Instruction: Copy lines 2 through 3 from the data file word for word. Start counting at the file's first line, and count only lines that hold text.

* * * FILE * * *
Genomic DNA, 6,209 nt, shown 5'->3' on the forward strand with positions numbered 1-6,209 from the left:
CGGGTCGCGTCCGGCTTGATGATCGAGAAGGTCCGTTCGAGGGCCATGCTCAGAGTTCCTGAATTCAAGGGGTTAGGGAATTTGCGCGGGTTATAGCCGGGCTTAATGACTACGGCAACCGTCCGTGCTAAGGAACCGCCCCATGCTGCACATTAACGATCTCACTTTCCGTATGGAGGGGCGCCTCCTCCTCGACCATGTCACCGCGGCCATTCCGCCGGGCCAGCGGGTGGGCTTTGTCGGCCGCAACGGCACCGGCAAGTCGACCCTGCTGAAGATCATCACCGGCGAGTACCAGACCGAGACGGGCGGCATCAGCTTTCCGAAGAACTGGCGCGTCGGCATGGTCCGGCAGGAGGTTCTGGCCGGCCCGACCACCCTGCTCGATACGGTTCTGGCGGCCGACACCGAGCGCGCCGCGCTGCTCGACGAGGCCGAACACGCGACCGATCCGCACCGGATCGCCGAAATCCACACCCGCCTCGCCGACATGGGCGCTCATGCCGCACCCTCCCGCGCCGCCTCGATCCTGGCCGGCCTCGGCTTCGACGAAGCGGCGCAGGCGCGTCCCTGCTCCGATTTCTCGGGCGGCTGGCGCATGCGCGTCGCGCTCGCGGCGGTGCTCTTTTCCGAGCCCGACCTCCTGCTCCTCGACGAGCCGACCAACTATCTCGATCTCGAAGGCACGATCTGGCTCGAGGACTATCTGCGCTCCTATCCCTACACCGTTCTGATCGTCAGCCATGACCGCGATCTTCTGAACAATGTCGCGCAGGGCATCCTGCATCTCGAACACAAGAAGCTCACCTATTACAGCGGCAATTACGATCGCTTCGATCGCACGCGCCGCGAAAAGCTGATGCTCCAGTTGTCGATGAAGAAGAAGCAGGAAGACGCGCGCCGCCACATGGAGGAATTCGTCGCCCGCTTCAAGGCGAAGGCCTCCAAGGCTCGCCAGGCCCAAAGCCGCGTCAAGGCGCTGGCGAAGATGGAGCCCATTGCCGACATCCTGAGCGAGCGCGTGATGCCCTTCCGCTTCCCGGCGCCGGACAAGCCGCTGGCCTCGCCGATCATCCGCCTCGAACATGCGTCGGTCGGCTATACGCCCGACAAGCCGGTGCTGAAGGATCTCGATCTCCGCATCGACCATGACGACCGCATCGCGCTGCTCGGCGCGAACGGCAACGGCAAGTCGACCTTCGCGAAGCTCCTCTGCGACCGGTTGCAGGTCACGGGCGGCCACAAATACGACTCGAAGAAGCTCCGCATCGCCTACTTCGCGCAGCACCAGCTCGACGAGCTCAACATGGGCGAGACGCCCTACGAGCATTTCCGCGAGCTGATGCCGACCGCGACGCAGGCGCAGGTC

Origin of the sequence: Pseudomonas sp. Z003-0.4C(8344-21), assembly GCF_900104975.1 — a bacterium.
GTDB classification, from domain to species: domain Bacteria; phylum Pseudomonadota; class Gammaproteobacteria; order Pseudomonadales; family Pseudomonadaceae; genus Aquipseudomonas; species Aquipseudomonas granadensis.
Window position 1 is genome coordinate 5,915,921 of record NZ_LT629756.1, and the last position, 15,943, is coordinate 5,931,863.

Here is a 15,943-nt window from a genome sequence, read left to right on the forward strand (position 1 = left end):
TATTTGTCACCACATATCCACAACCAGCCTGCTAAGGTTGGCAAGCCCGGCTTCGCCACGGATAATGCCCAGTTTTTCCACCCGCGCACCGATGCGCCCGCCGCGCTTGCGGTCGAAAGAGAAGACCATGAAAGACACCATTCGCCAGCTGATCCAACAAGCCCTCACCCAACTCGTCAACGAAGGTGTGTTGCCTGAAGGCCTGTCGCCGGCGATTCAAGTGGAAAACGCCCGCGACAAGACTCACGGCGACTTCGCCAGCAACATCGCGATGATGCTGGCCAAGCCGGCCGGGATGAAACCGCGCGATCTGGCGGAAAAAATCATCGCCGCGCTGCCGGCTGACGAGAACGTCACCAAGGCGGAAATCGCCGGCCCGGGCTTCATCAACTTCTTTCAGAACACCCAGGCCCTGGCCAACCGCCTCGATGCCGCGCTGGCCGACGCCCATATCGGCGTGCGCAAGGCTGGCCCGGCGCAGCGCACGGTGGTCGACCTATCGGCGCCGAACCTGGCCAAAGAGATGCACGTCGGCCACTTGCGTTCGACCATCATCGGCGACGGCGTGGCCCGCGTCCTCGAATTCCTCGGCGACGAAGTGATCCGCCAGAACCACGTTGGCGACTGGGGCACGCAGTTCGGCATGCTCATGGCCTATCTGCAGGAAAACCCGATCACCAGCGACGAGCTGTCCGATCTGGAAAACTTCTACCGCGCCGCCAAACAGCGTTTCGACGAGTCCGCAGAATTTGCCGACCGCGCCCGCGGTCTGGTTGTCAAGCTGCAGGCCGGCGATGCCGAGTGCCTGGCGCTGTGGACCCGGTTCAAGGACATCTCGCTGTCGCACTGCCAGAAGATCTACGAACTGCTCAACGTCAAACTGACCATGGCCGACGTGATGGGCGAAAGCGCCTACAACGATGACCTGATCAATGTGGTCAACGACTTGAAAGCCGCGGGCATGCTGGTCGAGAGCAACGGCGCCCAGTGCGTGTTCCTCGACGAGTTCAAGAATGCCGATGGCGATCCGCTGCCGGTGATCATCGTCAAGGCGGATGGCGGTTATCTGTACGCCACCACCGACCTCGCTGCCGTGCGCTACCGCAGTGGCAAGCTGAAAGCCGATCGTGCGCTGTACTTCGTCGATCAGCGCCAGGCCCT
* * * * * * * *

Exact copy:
CGGGTCGCGTCCGGCTTGATGATCGAGAAGGTCCGTTCGAGGGCCATGCTCAGAGTTCCTGAATTCAAGGGGTTAGGGAATTTGCGCGGGTTATAGCCGGGCTTAATGACTACGGCAACCGTCCGTGCTAAGGAACCGCCCCATGCTGCACATTAACGATCTCACTTTCCGTATGGAGGGGCGCCTCCTCCTCGACCATGTCACCGCGGCCATTCCGCCGGGCCAGCGGGTGGGCTTTGTCGGCCGCAACGGCACCGGCAAGTCGACCCTGCTGAAGATCATCACCGGCGAGTACCAGACCGAGACGGGCGGCATCAGCTTTCCGAAGAACTGGCGCGTCGGCATGGTCCGGCAGGAGGTTCTGGCCGGCCCGACCACCCTGCTCGATACGGTTCTGGCGGCCGACACCGAGCGCGCCGCGCTGCTCGACGAGGCCGAACACGCGACCGATCCGCACCGGATCGCCGAAATCCACACCCGCCTCGCCGACATGGGCGCTCATGCCGCACCCTCCCGCGCCGCCTCGATCCTGGCCGGCCTCGGCTTCGACGAAGCGGCGCAGGCGCGTCCCTGCTCCGATTTCTCGGGCGGCTGGCGCATGCGCGTCGCGCTCGCGGCGGTGCTCTTTTCCGAGCCCGACCTCCTGCTCCTCGACGAGCCGACCAACTATCTCGATCTCGAAGGCACGATCTGGCTCGAGGACTATCTGCGCTCCTATCCCTACACCGTTCTGATCGTCAGCCATGACCGCGATCTTCTGAACAATGTCGCGCAGGGCATCCTGCATCTCGAACACAAGAAGCTCACCTATTACAGCGGCAATTACGATCGCTTCGATCGCACGCGCCGCGAAAAGCTGATGCTCCAGTTGTCGATGAAGAAGAAGCAGGAAGACGCGCGCCGCCACATGGAGGAATTCGTCGCCCGCTTCAAGGCGAAGGCCTCCAAGGCTCGCCAGGCCCAAAGCCGCGTCAAGGCGCTGGCGAAGATGGAGCCCATTGCCGACATCCTGAGCGAGCGCGTGATGCCCTTCCGCTTCCCGGCGCCGGACAAGCCGCTGGCCTCGCCGATCATCCGCCTCGAACATGCGTCGGTCGGCTATACGCCCGACAAGCCGGTGCTGAAGGATCTCGATCTCCGCATCGACCATGACGACCGCATCGCGCTGCTCGGCGCGAACGGCAACGGCAAGTCGACCTTCGCGAAGCTCCTCTGCGACCGGTTGCAGGTCACGGGCGGCCACAAATACGACTCGAAGAAGCTCCGCATCGCCTACTTCGCGCAGCACCAGCTCGACGAGCTCAACATGGGCGAGACGCCCTACGAGCATTTCCGCGAGCTGATGCCGACCGCGACGCAGGCGCAGGTC

Origin of the sequence: Pseudomonas sp. Z003-0.4C(8344-21), assembly GCF_900104975.1 — a bacterium.